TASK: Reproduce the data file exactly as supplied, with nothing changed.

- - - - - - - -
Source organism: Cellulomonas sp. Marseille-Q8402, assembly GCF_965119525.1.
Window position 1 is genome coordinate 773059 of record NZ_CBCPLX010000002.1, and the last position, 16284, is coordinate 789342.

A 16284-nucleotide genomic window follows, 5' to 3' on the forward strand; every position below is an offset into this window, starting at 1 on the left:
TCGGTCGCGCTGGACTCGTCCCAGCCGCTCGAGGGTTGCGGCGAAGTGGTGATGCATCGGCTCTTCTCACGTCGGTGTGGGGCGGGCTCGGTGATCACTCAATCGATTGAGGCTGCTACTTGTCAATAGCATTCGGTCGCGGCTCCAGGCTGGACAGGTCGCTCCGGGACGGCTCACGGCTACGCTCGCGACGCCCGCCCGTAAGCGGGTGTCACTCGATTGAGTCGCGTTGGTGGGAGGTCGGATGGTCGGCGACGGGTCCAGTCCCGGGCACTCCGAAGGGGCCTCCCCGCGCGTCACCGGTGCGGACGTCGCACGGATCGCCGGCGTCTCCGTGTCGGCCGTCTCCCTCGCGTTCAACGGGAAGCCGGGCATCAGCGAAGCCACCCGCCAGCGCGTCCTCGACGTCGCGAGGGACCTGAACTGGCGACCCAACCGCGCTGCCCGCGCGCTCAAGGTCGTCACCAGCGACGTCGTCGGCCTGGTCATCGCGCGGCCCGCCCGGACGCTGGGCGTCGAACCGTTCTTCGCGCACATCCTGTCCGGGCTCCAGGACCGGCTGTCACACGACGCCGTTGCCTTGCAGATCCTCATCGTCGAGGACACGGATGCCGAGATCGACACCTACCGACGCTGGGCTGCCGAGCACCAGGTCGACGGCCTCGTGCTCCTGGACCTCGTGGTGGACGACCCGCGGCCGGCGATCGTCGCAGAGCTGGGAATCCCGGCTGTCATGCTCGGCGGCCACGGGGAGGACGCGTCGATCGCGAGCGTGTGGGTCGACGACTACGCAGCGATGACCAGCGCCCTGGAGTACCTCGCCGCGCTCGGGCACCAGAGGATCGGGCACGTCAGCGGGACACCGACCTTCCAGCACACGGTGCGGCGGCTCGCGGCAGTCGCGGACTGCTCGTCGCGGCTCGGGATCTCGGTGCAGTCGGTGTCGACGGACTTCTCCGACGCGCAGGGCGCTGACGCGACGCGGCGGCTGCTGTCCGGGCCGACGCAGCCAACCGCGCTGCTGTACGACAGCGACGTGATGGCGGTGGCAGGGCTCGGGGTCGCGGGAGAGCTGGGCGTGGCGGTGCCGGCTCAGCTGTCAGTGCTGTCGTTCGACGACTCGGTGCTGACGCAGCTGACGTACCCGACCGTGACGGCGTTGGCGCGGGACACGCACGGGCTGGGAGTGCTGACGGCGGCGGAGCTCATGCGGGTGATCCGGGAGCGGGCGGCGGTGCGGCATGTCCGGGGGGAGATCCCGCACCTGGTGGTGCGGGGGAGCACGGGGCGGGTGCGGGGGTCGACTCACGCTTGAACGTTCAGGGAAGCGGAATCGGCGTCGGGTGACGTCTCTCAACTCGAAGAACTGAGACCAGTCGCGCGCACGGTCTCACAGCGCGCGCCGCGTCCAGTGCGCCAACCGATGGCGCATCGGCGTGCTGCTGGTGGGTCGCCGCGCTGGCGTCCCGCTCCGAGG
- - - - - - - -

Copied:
Source organism: Cellulomonas sp. Marseille-Q8402, assembly GCF_965119525.1.
Window position 1 is genome coordinate 773059 of record NZ_CBCPLX010000002.1, and the last position, 16284, is coordinate 789342.

A 16284-nucleotide genomic window follows, 5' to 3' on the forward strand; every position below is an offset into this window, starting at 1 on the left:
TCGGTCGCGCTGGACTCGTCCCAGCCGCTCGAGGGTTGCGGCGAAGTGGTGATGCATCGGCTCTTCTCACGTCGGTGTGGGGCGGGCTCGGTGATCACTCAATCGATTGAGGCTGCTACTTGTCAATAGCATTCGGTCGCGGCTCCAGGCTGGACAGGTCGCTCCGGGACGGCTCACGGCTACGCTCGCGACGCCCGCCCGTAAGCGGGTGTCACTCGATTGAGTCGCGTTGGTGGGAGGTCGGATGGTCGGCGACGGGTCCAGTCCCGGGCACTCCGAAGGGGCCTCCCCGCGCGTCACCGGTGCGGACGTCGCACGGATCGCCGGCGTCTCCGTGTCGGCCGTCTCCCTCGCGTTCAACGGGAAGCCGGGCATCAGCGAAGCCACCCGCCAGCGCGTCCTCGACGTCGCGAGGGACCTGAACTGGCGACCCAACCGCGCTGCCCGCGCGCTCAAGGTCGTCACCAGCGACGTCGTCGGCCTGGTCATCGCGCGGCCCGCCCGGACGCTGGGCGTCGAACCGTTCTTCGCGCACATCCTGTCCGGGCTCCAGGACCGGCTGTCACACGACGCCGTTGCCTTGCAGATCCTCATCGTCGAGGACACGGATGCCGAGATCGACACCTACCGACGCTGGGCTGCCGAGCACCAGGTCGACGGCCTCGTGCTCCTGGACCTCGTGGTGGACGACCCGCGGCCGGCGATCGTCGCAGAGCTGGGAATCCCGGCTGTCATGCTCGGCGGCCACGGGGAGGACGCGTCGATCGCGAGCGTGTGGGTCGACGACTACGCAGCGATGACCAGCGCCCTGGAGTACCTCGCCGCGCTCGGGCACCAGAGGATCGGGCACGTCAGCGGGACACCGACCTTCCAGCACACGGTGCGGCGGCTCGCGGCAGTCGCGGACTGCTCGTCGCGGCTCGGGATCTCGGTGCAGTCGGTGTCGACGGACTTCTCCGACGCGCAGGGCGCTGACGCGACGCGGCGGCTGCTGTCCGGGCCGACGCAGCCAACCGCGCTGCTGTACGACAGCGACGTGATGGCGGTGGCAGGGCTCGGGGTCGCGGGAGAGCTGGGCGTGGCGGTGCCGGCTCAGCTGTCAGTGCTGTCGTTCGACGACTCGGTGCTGACGCAGCTGACGTACCCGACCGTGACGGCGTTGGCGCGGGACACGCACGGGCTGGGAGTGCTGACGGCGGCGGAGCTCATGCGGGTGATCCGGGAGCGGGCGGCGGTGCGGCATGTCCGGGGGGAGATCCCGCACCTGGTGGTGCGGGGGAGCACGGGGCGGGTGCGGGGGTCGACTCACGCTTGAACGTTCAGGGAAGCGGAATCGGCGTCGGGTGACGTCTCTCAACTCGAAGAACTGAGACCAGTCGCGCGCACGGTCTCACAGCGCGCGCCGCGTCCAGTGCGCCAACCGATGGCGCATCGGCGTGCTGCTGGTGGGTCGCCGCGCTGGCGTCCCGCTCCGAGG